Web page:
• Save a few for seeds. While you may think you never want to consider another garden, keep in mind that by next year’s harvest this abundance of food will have been eaten. If you think you might want to try again, then be sure to save some seeds from all your goodies so you can start all over in the spring.

Stretch Your Family Budget with Rice

August 12, 2009 · Filed Under Being Frugal, Frugal Meals · Comments Off on Stretch Your Family Budget with Rice 

To people in many parts of the world, rice is as much a daily staple as bread is to Americans. And it’s easy to see why. It’s inexpensive, easy to cook, tastes great, and can be used in a multitude of recipes. Rice easily picks up added seasonings to create a variety of flavors, and works well for breakfast, lunch, or dinner in side dishes, entrees or even desserts. Rice is truly one of the most versatile foods frugal moms will find. And it can be used for purposes other than food as well. Here are some ideas for using rice to in a variety of money-saving ways

• Use traditional rice rather than quick-cooking rice to save the most money.

• Keep quick-cooking rice on hand for emergencies. Rice makes a quick add-on to a meal that needs to be stretched to accommodate unexpected visitors, or for when your menu plan didn’t include a side dish.

• To make perfect rice, use a heavy pot so it doesn’t scorch the bottom, and a tight fitting lid. Rinse the rice before cooking. Drain thoroughly. Add 1 part rice to 1 1/2 parts water. Cook on low heat for 12-14 minutes. Let rice sit, covered for five minutes before serving.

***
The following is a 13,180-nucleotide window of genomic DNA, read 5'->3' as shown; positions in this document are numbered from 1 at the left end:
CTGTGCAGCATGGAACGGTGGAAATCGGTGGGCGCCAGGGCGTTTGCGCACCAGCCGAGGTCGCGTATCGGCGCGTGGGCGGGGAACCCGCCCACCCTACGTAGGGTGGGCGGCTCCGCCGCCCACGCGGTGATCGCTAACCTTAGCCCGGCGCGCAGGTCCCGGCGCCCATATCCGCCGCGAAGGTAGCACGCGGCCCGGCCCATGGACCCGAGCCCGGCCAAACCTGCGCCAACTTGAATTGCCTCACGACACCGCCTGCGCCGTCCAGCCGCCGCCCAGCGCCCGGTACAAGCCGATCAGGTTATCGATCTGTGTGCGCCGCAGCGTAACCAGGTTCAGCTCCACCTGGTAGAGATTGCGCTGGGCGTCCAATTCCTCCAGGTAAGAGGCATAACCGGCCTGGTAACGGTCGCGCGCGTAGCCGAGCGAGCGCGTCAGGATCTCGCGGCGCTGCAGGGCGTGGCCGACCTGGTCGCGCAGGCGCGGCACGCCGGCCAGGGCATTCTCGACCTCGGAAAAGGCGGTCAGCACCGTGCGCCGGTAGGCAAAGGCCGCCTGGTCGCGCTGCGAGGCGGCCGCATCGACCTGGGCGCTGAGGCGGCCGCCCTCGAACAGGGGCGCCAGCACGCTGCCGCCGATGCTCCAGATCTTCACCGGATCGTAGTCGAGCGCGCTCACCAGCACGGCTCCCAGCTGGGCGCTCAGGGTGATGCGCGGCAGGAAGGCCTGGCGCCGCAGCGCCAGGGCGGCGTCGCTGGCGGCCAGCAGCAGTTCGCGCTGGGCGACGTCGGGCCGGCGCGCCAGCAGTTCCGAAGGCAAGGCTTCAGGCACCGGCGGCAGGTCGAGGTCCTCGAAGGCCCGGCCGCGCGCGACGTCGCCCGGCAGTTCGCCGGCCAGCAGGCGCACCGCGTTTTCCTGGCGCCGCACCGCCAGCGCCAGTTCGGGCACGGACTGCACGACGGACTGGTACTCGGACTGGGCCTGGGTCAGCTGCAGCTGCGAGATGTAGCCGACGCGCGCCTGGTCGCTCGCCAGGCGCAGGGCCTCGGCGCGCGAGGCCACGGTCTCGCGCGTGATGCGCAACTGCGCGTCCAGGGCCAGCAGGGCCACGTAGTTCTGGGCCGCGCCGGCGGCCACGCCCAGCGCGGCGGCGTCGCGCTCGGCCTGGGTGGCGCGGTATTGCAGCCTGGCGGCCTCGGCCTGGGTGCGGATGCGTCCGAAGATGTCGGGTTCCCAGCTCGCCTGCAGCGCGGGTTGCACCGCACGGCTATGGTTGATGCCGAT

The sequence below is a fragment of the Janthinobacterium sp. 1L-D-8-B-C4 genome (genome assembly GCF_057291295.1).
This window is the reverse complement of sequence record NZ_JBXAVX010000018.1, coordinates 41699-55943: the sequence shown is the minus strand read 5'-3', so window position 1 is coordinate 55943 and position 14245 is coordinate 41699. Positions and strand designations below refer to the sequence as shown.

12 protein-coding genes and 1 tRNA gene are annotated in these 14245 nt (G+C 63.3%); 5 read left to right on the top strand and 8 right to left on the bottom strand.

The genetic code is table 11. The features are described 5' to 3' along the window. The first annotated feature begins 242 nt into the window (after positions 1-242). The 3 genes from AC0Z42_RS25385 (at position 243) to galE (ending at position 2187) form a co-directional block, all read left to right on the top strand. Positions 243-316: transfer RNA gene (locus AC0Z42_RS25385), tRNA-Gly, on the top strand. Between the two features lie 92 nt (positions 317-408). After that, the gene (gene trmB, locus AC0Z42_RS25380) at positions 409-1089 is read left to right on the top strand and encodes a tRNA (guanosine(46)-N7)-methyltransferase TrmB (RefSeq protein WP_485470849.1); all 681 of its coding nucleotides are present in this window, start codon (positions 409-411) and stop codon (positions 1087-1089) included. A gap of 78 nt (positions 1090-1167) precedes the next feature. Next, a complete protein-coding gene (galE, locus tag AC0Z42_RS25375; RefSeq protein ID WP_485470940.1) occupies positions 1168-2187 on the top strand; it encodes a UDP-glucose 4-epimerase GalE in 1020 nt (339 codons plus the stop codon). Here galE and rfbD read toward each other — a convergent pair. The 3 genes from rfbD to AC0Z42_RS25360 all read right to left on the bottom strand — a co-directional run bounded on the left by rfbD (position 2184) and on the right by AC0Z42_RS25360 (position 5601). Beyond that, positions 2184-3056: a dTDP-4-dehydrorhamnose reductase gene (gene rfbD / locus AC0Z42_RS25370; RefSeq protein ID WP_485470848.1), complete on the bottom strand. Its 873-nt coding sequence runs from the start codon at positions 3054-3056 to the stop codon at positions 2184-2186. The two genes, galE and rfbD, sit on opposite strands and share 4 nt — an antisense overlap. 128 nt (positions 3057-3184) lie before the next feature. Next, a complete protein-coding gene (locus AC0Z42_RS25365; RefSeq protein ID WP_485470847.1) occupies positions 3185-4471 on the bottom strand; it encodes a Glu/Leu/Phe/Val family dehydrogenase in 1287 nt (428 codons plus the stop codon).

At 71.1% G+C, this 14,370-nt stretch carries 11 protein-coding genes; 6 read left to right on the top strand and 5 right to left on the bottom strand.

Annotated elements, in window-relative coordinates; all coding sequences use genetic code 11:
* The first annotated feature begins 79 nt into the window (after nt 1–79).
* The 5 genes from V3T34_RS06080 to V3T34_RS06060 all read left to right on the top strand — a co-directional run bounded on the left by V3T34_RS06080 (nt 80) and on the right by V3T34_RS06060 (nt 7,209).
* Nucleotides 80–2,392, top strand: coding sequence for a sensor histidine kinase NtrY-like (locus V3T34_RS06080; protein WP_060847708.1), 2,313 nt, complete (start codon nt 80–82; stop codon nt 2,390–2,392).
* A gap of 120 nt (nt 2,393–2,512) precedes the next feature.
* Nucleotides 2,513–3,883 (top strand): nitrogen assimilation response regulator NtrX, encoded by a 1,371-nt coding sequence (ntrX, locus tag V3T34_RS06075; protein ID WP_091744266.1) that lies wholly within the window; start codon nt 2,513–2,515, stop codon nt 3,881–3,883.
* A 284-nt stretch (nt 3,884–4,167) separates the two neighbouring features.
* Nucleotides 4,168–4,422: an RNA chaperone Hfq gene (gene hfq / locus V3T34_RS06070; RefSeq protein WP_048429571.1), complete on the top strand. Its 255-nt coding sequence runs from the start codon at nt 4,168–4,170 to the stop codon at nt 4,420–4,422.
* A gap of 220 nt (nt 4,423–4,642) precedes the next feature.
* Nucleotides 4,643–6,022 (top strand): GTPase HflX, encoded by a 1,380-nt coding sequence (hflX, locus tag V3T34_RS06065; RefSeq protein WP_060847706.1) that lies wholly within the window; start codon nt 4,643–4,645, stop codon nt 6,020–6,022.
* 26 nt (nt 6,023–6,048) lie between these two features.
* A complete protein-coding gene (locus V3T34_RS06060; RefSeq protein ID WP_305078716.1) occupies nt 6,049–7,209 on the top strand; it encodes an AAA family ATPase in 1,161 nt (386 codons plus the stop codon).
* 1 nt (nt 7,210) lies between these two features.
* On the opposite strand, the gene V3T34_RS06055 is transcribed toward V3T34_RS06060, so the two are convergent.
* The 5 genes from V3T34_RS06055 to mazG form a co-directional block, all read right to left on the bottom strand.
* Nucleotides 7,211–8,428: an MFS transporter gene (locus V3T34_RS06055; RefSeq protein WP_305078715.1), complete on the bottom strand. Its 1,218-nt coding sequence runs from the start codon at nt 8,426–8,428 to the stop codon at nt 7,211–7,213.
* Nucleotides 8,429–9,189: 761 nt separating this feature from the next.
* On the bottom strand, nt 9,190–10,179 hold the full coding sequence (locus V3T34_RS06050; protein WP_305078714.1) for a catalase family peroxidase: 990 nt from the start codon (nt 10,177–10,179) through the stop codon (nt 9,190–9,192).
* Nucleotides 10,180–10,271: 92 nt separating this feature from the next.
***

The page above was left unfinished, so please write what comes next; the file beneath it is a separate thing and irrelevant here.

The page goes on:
• Saute rice in 1 T. vegetable oil before adding water to help grains remain separated after it’s cooked.

• Rice is great for handcrafted bean bag filling, but be careful using it around small children as it could cause a choking hazard.

• Rice is often used in beauty products, particularly by the Japanese. Make your own facial toner and scrub with the following recipes.

Rice Facial Toner
2 t. rice
1/2 T. thyme
1/2 c. water
3 T. lemon juice

In a small bowl, crush rice, Add thyme and stir with a fork. Bring water to a full boil in a small saucepan. Add rice mixture and lemon juice. Let cool completely. Strain and apply liquid to face with a cotton ball. Refrigerate leftover.

Rice Scrub
1 t. rice
10 strawberries, chopped
2 T. extra virgin olive oil
1 t. sea salt

Combine strawberries and olive oil with a fork until well blended. Add crushed rice and salt. Mix well. Massage onto face, feet, elbows, knees, etc. Let stand 2-3 minutes. Rinse thoroughly.

• There are hundreds or thousands of recipes available using rice for all kinds of dishes. The following will get you started experimenting.